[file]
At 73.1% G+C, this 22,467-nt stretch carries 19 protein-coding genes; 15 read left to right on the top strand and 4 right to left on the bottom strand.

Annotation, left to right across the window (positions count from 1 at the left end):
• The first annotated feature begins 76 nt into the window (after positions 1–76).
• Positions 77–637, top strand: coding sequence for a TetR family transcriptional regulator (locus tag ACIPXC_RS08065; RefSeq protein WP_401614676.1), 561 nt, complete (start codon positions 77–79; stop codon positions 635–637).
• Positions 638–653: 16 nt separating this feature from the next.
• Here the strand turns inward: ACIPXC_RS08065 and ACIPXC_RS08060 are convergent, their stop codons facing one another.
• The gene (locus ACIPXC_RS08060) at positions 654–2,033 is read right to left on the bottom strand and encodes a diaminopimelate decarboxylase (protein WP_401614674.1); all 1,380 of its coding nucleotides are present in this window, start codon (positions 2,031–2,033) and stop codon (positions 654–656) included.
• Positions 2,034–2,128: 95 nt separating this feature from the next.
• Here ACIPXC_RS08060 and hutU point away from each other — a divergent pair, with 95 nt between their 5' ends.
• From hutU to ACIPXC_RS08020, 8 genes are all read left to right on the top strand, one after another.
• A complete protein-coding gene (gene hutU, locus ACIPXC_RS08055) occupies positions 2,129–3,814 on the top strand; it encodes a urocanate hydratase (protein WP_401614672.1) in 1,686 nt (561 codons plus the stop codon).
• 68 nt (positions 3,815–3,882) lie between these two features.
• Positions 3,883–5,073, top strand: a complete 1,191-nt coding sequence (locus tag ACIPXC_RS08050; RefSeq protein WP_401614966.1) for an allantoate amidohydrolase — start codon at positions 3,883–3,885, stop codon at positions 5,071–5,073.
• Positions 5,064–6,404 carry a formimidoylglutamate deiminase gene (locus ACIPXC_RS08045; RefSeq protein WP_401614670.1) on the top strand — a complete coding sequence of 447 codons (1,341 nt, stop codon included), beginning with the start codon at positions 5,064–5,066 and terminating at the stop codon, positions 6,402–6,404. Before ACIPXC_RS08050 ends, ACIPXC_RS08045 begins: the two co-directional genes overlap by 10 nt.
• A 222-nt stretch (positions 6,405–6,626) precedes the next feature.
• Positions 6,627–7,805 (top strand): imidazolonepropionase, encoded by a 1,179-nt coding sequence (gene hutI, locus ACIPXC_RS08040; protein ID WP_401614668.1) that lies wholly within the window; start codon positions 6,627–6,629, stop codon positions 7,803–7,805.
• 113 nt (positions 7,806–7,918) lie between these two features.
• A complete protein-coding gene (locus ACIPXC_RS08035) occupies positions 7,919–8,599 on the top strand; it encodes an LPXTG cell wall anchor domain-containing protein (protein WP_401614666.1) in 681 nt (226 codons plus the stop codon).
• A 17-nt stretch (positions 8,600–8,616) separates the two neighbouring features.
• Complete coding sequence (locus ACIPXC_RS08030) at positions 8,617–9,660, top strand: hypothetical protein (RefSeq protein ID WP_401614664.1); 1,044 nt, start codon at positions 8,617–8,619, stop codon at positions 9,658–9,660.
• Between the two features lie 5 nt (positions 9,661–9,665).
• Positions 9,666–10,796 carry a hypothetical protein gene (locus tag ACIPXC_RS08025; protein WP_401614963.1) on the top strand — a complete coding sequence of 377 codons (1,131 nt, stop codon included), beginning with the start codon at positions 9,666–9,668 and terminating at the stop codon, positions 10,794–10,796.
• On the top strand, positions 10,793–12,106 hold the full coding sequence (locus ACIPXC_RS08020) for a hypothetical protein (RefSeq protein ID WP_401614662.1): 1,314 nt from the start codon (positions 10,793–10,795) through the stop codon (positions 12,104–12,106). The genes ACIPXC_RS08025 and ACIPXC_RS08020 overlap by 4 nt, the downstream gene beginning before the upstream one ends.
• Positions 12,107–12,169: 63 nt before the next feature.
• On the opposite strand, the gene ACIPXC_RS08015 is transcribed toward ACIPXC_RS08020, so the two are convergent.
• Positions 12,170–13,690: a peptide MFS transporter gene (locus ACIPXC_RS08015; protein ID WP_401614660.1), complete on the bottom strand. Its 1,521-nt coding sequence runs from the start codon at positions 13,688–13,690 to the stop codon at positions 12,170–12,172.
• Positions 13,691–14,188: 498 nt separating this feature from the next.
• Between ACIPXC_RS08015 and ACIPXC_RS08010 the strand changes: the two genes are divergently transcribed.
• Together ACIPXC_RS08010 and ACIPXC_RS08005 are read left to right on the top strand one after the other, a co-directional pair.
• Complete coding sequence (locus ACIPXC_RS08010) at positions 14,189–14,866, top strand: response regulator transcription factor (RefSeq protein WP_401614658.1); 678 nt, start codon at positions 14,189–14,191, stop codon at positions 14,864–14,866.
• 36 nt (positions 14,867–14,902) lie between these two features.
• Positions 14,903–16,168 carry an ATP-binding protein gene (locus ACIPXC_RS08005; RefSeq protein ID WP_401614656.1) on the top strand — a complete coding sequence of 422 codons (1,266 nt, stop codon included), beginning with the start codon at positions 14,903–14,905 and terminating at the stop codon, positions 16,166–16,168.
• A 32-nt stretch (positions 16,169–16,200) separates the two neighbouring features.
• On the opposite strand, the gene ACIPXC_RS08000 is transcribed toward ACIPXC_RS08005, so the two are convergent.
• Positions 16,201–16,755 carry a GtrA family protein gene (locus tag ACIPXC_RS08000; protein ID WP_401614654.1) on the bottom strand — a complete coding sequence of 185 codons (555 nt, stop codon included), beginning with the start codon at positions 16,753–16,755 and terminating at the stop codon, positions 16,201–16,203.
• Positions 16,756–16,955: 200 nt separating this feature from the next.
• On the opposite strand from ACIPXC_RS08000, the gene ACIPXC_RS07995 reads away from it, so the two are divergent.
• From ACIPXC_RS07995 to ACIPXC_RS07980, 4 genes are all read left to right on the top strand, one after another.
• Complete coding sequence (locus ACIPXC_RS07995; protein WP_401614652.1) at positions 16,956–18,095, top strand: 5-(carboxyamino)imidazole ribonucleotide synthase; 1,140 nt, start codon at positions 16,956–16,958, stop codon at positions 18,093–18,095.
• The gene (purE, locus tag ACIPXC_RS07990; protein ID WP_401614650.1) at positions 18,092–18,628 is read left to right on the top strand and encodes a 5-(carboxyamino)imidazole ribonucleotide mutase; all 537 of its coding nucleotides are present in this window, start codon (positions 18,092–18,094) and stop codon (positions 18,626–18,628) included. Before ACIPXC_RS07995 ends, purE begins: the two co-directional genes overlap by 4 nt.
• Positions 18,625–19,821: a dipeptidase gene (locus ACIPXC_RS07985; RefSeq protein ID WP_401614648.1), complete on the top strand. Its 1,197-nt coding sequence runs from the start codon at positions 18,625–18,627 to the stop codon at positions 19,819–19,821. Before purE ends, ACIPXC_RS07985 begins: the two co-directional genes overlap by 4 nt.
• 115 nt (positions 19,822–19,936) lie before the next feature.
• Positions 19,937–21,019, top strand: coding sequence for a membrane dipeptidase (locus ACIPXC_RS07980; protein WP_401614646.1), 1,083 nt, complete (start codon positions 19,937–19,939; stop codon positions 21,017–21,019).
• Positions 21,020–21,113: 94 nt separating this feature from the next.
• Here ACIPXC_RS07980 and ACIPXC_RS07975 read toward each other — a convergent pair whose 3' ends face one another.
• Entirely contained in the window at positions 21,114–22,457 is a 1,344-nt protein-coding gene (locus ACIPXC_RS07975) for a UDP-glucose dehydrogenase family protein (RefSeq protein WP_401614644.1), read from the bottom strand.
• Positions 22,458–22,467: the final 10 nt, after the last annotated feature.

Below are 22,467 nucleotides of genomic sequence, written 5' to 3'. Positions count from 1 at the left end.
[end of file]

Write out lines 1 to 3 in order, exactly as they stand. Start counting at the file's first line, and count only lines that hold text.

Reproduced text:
At 73.1% G+C, this 22,467-nt stretch carries 19 protein-coding genes; 15 read left to right on the top strand and 4 right to left on the bottom strand.

Annotation, left to right across the window (positions count from 1 at the left end):
• The first annotated feature begins 76 nt into the window (after positions 1–76).